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Publication numberUS6930853 B2
Publication typeGrant
Application numberUS 10/086,163
Publication dateAug 16, 2005
Filing dateOct 18, 2001
Priority dateApr 17, 2001
Fee statusPaid
Also published asUS20020163753
Publication number086163, 10086163, US 6930853 B2, US 6930853B2, US-B2-6930853, US6930853 B2, US6930853B2
InventorsChris Thomas Settje, Frank William Bernett
Original AssigneeSeagate Technology Llc
Export CitationBiBTeX, EndNote, RefMan
External Links: USPTO, USPTO Assignment, Espacenet
Adaptive seek control for maximum performance with minimal filter corruption
US 6930853 B2
Abstract
By dynamically adjusting the maximum voice coil motor driving current produced by an amplifier in a disc drive, amplifier saturation may be reduced, while still maintaining optimal current to quickly drive the voice coil motor during seek operations. Reducing disc drive saturation, and thus non-linearities in the driving current, increases notch filter performance. As the notch filter is used in the disc drive to remove frequencies from the driving current that tend to cause or excite the mechanical oscillations in the disc drive, increased notch filter performance reduces mechanical oscillations and improves disc drive noise characteristics.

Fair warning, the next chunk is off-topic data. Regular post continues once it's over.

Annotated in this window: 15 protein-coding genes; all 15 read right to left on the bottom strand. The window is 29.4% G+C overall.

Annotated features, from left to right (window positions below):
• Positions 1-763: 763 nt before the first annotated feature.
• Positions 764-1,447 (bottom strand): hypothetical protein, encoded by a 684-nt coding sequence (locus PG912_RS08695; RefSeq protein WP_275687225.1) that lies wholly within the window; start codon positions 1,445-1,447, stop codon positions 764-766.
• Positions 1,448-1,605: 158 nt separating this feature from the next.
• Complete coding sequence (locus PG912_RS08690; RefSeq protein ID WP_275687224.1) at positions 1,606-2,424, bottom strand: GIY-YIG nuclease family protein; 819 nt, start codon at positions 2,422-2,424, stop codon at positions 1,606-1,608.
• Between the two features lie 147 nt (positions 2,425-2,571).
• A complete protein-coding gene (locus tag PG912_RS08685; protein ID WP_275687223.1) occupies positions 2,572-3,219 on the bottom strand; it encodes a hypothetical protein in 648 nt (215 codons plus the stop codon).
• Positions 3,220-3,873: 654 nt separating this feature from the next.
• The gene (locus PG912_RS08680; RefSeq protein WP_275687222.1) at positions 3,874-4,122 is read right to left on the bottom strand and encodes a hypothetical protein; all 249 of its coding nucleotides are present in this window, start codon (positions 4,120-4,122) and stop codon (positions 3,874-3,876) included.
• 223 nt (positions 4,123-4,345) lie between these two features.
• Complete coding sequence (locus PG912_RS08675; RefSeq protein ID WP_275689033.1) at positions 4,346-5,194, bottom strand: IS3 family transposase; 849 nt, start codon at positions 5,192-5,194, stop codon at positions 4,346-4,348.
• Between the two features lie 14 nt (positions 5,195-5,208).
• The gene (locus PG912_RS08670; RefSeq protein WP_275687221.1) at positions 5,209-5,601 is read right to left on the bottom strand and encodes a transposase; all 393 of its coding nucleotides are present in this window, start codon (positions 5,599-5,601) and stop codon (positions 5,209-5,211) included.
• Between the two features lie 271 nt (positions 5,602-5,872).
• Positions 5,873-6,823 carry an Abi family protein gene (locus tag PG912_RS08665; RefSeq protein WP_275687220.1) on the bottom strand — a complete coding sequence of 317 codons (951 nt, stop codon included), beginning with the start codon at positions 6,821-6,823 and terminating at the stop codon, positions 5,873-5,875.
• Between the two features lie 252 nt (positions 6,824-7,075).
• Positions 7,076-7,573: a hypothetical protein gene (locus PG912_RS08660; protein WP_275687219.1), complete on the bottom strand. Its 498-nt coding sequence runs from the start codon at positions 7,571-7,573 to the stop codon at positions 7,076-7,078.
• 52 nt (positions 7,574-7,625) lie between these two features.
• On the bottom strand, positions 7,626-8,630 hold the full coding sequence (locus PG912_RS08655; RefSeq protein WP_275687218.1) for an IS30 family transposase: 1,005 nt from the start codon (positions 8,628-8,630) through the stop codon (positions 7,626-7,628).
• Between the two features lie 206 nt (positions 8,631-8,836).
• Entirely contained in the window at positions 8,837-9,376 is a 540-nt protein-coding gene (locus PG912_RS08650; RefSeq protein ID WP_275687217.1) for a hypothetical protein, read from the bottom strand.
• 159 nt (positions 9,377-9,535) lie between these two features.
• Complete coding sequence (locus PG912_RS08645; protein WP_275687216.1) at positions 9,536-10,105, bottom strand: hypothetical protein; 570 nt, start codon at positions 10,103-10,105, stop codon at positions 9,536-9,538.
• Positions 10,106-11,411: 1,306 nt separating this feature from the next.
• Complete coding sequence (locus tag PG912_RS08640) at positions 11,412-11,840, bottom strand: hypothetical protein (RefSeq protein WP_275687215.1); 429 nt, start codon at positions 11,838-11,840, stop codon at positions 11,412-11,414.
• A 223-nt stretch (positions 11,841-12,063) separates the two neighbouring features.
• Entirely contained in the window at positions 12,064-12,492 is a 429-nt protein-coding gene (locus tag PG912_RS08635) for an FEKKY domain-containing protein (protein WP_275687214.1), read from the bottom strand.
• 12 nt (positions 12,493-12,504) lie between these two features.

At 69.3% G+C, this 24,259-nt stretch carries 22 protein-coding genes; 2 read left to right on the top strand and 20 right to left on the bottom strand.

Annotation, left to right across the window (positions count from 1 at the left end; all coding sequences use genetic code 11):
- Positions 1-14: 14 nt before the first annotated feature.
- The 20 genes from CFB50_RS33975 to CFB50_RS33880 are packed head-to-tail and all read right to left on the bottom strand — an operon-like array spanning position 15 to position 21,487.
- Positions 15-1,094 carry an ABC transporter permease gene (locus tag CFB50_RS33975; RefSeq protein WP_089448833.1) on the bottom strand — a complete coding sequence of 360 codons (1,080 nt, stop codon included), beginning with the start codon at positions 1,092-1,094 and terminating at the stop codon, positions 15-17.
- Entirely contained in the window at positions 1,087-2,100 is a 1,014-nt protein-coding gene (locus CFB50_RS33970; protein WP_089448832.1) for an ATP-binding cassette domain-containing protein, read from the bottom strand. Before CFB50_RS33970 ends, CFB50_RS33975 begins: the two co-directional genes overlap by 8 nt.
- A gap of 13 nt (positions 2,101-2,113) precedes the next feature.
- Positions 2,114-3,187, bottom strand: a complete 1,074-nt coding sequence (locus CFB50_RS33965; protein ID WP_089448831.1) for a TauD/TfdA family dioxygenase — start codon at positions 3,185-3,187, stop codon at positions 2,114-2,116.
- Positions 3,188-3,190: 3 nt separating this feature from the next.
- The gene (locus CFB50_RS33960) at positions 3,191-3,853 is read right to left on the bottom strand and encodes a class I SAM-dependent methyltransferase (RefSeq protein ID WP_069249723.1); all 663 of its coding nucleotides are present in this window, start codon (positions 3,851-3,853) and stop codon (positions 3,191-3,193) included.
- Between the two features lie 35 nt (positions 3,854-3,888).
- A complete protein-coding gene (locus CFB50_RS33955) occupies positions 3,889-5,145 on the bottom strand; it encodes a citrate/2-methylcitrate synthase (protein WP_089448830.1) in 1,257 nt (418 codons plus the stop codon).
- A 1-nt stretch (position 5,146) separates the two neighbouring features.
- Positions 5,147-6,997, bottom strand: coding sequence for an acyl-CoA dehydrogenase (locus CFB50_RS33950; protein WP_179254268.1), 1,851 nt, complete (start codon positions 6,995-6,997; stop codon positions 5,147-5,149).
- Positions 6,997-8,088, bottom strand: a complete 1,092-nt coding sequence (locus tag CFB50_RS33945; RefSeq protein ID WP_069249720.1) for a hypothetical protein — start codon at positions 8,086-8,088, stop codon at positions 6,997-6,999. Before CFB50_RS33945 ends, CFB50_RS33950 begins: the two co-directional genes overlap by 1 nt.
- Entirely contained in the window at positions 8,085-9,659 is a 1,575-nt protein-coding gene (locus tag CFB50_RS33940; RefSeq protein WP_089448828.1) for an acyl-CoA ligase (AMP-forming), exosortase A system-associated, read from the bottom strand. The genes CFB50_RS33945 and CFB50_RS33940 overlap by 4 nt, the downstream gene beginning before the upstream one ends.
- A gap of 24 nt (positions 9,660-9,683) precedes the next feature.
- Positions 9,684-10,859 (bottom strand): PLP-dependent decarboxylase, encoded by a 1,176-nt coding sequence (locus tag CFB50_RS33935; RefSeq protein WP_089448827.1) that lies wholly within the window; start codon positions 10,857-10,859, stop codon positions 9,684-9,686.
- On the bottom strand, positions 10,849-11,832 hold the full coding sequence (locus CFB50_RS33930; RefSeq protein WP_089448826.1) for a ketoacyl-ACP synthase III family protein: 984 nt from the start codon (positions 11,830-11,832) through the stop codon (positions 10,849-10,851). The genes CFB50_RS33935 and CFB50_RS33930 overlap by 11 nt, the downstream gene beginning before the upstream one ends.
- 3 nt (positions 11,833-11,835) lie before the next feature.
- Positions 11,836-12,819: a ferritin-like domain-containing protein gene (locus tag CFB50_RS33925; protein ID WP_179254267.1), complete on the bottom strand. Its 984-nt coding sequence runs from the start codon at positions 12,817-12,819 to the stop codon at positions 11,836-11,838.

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Claims(26)
1. A method comprising steps of:
determining whether a length of a seek operation is longer than a predetermined minimum seek length;
if it is determined that the length of the seek operation is longer than the predetermined minimum seek length, determining whether an amplifier saturated during the seek operation; and
if it is determined that the amplifier saturated during the seek operation, adjusting a maximum driving current.
2. A computer-readable medium having computer-executable instructions for performing the steps recited in claim 1.
3. The method of claim 1, further comprising steps of:
if it is determined that the amplifier did not saturate during the seek operation, determining whether the seek operation has completed; and